Good, The The Bad & The Sex

Ever had sorta ‘meh’ sex? Er, no, us ei­ther.

CLEO (Malaysia) - - SMART REPORT -

Your clothes fall away from your body to re­veal a match­ing set of ex­pen­sive black lin­gerie. Your part­ner gen­tly lays you down on the bed; your bod­ies bathed in can­dle­light re­veal no flaws. You spend a few mo­ments kiss­ing sen­su­ously (this is all you need to get in the mood) and, af­ter about 45 sec­onds of thrust­ing, you throw your head back and have an or­gasm so good it’s likely the earth stopped spin­ning for a sec­ond. In the movies, this is how ev­ery sex­ual en­counter goes. Yeah, about that...

Great Sex­pec­ta­tions

We’re pretty sure ev­ery­one will agree that the re­al­ity of sex is very dif­fer­ent from what Hol­ly­wood would have us be­lieve. For a start, it’s a fact known to all women that the day you wear your one (and only) set of match­ing un­der­wear, you do not get to have sex. When you’re sport­ing your day-be­fore-laun­dry-day baggy beige undies and five-year-old bra? That’s the day you will get laid. So if we know that sex scenes in movies are all smoke and mir­rors, why all the un­re­al­is­tic ex­pec­ta­tions of how our nookie should play out? “Hol­ly­wood, our egos, in­se­cu­ri­ties and even con­ver­sa­tions with friends can con­trib­ute to our high ex­pec­ta­tions of sex,” says sex ther­a­pist Lucy Patar­cic (lu­cid­mind.com.co au). “Erotic fic­tion has con­trib­uted to the is­sue, as has pornog­ra­phy. With alla of its air­brushed im­ages, in­ter­course last­ingl up to 45 min­utes, stunt cocks anda body dou­bles, it def­i­nitely plays a role in both women’s and men’s un­re­al­is­tic ex­pec­ta­tions of sex, and in body im­age too.”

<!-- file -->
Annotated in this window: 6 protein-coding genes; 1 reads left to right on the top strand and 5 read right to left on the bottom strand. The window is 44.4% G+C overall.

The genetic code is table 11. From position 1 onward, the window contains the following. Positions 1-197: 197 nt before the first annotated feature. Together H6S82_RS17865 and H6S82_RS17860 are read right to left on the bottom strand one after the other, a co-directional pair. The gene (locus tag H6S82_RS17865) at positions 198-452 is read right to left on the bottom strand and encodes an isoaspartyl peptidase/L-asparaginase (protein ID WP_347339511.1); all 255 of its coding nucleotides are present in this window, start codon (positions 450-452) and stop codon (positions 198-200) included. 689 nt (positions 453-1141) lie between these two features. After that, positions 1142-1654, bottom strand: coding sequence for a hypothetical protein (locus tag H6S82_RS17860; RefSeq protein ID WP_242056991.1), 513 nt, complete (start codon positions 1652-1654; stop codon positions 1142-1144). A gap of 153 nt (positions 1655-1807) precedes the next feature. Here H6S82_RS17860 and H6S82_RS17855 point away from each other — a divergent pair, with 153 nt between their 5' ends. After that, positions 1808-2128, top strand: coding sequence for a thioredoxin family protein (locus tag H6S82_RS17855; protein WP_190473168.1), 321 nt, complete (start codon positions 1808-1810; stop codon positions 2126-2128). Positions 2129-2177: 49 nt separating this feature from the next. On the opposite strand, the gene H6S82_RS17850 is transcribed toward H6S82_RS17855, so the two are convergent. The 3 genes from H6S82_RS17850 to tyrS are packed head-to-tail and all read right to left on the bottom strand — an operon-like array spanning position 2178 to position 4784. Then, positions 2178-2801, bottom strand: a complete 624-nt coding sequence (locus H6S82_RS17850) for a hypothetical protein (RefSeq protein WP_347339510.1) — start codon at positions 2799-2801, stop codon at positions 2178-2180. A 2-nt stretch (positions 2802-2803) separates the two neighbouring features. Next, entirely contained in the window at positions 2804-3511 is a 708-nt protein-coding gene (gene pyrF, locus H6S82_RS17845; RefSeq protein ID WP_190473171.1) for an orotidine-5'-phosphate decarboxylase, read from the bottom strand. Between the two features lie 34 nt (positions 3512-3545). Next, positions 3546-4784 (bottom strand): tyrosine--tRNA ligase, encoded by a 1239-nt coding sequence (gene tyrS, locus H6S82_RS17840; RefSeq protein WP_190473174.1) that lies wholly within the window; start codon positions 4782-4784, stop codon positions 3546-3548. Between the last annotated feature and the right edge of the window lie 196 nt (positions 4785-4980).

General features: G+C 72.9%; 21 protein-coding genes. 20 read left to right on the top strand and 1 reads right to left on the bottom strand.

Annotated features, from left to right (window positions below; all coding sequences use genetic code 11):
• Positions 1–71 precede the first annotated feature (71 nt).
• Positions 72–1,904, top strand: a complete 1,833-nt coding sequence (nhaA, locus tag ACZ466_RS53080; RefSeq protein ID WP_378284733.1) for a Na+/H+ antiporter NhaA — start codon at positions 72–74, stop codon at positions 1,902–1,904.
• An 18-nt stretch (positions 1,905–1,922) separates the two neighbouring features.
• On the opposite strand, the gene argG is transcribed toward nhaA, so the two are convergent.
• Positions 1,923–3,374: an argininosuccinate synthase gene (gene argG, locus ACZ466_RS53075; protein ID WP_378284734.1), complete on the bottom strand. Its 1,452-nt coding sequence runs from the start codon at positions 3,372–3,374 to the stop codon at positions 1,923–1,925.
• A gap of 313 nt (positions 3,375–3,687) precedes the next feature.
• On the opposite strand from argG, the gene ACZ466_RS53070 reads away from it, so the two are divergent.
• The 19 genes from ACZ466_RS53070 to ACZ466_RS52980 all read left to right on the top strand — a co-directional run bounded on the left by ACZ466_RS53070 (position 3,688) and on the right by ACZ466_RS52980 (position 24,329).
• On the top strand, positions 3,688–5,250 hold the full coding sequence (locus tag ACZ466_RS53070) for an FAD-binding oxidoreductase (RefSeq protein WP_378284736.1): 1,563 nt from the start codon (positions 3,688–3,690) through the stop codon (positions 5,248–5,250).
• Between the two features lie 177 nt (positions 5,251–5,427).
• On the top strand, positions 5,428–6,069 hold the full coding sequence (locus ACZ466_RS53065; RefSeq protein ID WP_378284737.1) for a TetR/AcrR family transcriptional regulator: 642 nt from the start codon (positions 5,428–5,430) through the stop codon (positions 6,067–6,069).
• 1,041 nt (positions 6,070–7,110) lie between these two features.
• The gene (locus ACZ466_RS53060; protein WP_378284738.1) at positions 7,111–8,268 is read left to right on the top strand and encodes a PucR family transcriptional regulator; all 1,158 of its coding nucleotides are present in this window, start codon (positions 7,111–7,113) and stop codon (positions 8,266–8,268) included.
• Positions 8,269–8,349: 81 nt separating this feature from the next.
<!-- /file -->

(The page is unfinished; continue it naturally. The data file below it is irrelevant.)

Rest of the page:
Sex is filled with belts get­ting stuck, sets of teeth knock­ing to­gether

Get­ting Down IRL

Luck­ily for us, the tide of glitch-free sex that we’re pre­sented with is turn­ing. Tune into Lena Dun­ham’s highly praised TV show, Girls, and you will wit­ness un­stylised, uber-real sex scenes com­plete with belly rolls and un­com­fort­able con­ver­sa­tions about pretty much ev­ery­thing from con­doms to the “right hole”. As Dun­ham ad­mit­ted to UK news­pa­per The In­de­pen­dent, “It’s hard for me to write from a place of fan­tasy to see sex as glam­orous.” It’s re­fresh­ing (if not a lit­tle cringe­wor­thy) to be re­minded that a lot of the time sex is filled with belts get­ting stuck, sets of teeth knock­ing to­gether, end­less fid­dling and ad­just­ing, limp dicks and loud fanny farts. “Of­ten be­cause of our ex­pec­ta­tions of what sex should be like, we end up ‘per­form­ing’ sex in­stead of be­ing con­nected and present in the mo­ment,” says Patar­cic. “Sex can be in­cred­i­ble, but

that doesn’t mean there aren’t a mil­lion awk­ward things that can hap­pen too. Re­ally there’s no such thing as ‘nor­mal ’ sex – what may be mind-blow­ing to one in­di­vid­ual or cou­ple may be very vanilla to the next.”

Erotic Dif­fusers

All of the afore­men­tioned mor­ti­fy­ing mo­ments beg the ques­tion – what do we do when some­thing hells awks hap­pens in the bed­room? As is the case with most is­sues in life, it all comes down to com­mu­ni­ca­tion. “Talk to the per­son you’re sleep­ing with about it, go to the shower if you need to, and depend­ing on what it is, laugh it off,” sug­gests Patar­cic. “If it doesn’t bother you then it isn’t go­ing to be a con­cern for him. The more at­ten­tion you bring to it, the more he is go­ing to no­tice.” And tell your friends about it af­ter­wards. Trust us, it will make you all feel much, much bet­ter.

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